Crochet, Lesson 1: The Basics

Alright! So now that we’ve established quite a few valid reasons to crochet, it’s time to put that all into action and learn! Before we start, I’d like to point out that these Crochet Lesson posts are meant to teach the basics, until one feels confident enough to pursue the craft realm on their own.

For those who already have the hang of it, there will be a more generalized form of post in this Blog under the header T&A (Tips & Advice). That’s a helpful series for crocheters at any skill level, and will focus on organization, memorizing terms, writing patterns and other fun things.

Also, for those of you who are experienced in all of the above and would like to launch into some patterns, there’s the Free Patterns section of Crochet Buddies to explore.

Something to keep in mind, I suppose: At the moment these two types of posts–Crochet Lessons and T&A–are sporadic, meaning they can pop up here at any time. I figured it’s best to have it that way; Weekly Wonder and AwtB are consistent enough throughout the week. The Blog is supposed to be FUN, after all. There has to be some fluidity in writing these things. πŸ™‚

Anyhow, this post/lesson will cover the fundamental basics of crochet: tying a slip knot, and mastering chain stitch. You should have the selected two items (crochet hook and yarn) necessary to do the job. If not, don’t worry. You can even create your own crochet hook substitute! When first learning to crochet, I didn’t have the patience to wait for the next trip to a craft shop, so I stuck a wire down the empty inkwell of a pen, bent it, and used it as my own crochet hook. It did last through half a project. So all in all, you can be creative even when gathering supplies!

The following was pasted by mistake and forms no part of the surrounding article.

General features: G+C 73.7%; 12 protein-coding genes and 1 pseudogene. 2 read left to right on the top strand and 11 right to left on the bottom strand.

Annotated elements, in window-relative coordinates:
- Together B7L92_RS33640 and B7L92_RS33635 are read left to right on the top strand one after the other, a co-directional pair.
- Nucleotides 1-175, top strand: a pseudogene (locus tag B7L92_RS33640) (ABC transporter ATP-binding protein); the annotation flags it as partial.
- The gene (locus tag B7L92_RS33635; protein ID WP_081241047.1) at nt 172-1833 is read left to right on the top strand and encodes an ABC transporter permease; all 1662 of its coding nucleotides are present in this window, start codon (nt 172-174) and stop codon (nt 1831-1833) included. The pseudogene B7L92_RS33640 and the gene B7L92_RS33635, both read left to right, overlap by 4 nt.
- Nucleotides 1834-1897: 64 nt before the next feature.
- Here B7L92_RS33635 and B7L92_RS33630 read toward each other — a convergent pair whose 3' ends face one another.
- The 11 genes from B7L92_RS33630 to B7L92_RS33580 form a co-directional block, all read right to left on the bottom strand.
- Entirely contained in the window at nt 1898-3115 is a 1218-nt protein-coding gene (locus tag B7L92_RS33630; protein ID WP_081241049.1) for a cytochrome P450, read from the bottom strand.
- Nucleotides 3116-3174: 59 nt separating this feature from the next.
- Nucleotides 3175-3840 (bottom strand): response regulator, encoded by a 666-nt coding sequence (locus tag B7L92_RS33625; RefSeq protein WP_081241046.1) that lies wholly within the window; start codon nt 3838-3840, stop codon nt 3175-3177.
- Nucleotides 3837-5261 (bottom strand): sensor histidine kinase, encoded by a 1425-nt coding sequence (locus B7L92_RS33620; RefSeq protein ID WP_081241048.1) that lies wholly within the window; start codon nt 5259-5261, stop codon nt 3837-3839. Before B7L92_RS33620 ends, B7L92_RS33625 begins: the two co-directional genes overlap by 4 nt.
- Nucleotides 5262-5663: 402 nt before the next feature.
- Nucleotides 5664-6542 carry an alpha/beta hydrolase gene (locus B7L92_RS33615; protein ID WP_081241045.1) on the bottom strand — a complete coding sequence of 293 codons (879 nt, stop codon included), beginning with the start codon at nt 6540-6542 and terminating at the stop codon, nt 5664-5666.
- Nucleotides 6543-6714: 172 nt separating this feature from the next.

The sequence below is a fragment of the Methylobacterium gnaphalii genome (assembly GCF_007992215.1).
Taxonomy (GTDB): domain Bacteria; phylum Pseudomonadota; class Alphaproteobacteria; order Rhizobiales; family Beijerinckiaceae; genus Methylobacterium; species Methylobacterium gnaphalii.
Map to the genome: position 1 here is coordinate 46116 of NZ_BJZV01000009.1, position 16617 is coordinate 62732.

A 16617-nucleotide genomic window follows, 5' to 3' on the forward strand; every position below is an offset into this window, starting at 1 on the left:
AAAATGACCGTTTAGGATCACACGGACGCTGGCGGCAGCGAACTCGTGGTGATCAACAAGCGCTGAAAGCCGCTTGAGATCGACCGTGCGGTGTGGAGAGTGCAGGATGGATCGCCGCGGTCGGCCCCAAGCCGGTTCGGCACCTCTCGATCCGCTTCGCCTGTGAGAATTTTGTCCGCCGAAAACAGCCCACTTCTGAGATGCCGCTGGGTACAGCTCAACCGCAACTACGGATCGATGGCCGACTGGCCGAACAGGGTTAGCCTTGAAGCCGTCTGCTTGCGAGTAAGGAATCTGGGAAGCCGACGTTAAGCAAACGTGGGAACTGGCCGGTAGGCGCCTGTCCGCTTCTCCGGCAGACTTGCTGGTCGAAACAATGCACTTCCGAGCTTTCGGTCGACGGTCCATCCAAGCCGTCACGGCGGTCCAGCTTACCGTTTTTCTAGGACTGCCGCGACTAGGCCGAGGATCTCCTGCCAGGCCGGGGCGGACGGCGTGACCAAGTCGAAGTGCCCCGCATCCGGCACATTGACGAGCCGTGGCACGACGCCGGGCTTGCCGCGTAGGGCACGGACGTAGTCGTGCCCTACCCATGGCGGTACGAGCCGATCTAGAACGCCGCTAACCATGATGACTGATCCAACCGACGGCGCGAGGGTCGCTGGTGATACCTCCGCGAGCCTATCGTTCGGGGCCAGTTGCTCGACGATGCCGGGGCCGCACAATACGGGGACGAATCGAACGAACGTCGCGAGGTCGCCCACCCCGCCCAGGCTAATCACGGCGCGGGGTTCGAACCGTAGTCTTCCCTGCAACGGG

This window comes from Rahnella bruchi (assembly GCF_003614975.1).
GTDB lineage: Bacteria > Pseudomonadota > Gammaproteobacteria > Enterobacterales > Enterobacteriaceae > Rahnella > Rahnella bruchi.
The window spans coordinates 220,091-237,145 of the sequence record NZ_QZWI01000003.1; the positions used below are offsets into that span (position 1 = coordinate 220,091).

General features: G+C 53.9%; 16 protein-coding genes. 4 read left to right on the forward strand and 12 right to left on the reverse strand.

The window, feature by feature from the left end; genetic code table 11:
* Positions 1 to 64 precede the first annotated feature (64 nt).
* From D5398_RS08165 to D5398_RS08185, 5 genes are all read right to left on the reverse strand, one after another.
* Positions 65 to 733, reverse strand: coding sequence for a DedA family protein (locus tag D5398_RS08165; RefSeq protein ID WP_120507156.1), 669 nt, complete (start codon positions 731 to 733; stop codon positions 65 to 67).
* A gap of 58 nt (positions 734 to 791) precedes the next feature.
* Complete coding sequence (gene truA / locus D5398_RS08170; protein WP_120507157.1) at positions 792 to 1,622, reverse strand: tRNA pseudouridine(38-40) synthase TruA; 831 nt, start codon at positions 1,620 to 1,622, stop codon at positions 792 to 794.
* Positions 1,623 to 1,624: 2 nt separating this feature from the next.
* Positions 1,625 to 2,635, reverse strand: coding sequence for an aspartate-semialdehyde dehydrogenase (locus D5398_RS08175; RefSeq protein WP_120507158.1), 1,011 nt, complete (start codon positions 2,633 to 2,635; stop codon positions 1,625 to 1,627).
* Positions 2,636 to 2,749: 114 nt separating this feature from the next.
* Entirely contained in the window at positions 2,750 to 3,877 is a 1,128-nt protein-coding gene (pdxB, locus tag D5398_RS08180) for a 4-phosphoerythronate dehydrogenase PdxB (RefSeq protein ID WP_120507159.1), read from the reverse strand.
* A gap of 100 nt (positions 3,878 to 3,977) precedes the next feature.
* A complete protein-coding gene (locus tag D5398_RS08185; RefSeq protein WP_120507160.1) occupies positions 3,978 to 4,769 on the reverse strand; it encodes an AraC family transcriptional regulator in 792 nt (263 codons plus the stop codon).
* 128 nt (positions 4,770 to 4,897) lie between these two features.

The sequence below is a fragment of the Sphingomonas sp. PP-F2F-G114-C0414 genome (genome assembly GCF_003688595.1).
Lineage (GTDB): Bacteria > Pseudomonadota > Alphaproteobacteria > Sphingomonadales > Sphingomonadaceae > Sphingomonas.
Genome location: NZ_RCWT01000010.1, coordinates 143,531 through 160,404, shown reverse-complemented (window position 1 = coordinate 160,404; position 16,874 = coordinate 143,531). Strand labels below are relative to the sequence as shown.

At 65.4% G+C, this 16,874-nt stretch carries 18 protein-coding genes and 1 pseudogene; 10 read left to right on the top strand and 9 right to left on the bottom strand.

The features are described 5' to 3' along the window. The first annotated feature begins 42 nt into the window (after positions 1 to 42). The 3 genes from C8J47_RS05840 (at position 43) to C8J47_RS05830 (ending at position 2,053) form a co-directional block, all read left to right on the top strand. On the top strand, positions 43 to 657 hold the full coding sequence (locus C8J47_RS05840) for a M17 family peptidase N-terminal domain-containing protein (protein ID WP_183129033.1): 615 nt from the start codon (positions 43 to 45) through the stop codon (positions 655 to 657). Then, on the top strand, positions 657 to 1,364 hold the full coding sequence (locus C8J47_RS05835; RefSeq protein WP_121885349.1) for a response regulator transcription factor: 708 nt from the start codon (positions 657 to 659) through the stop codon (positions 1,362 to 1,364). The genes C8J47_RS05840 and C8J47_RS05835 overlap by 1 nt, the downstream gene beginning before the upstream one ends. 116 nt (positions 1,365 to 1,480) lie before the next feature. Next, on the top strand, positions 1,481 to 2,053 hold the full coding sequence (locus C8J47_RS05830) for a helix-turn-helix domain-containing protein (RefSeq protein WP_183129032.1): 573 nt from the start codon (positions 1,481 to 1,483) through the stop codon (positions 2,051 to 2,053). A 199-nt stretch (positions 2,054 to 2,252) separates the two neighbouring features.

Something else to keep in mind: This tutorial, and all future crochet tutorials, will involve learning to crochet right-handed. I am not an ambidextrous crocheter (that’s still a work in progress), so for those who want to learn how to crochet left-handed, I suggest looking for video tutorials on YouTube.

Now then! To work, my fellow Crafters! πŸ™‚

Materials: A ball of yarn and a crochet hook. Ideal size is a Size H/5.00 mm, but it doesn’t really matter, as long as the hook isn’t too hard to manipulate, and is consistent with the thickness of yarn. It isn’t too hard to tell whether a certain size hook will work with a certain yarn ply. And if you get stuck, talk to the owners and ask them for advice (if you’re at a local yarn shop, that is, separate of the mainstream craft stores out there; though ten to one they’ll be super helpful as well).

Here are the materials I used for this tutorial:

Yarn, Red Heart acrylic (forgot to dig up the lot #):

G-6/4.00 mm hook:

First things first, let’s go over how to hold the crochet hook. There are two main ways most people work with: the “pencil hold” and the “knife hold.” Based on practice with both methods, I think the knife hold is relatively easier to use, particularly because it has a more natural feel and takes up less time. This may not always be true, as I’ve seen other crocheters working very quickly with the pencil hold; that being said, I think beginners should definitely start with the knife hold first. (Don’t worry, it doesn’t hurt. πŸ˜‰ )

The knife hold:


And the pencil hold:

Tilted down further:

Now let’s talk about holding the yarn. A lot of people weave the yarn around their hand different ways, depending on tension. The method below is one I’ve found most effective, but it’s not universal. Essentially what works the best is whatever method’s most comfortable for you, while also working to keep the yarn tension in check.

Here’s the method I use… yarn wrapped over the pinky finger, under the ring and middle finger, and over the index finger (the end will hang down between index finger and thumb when crocheting):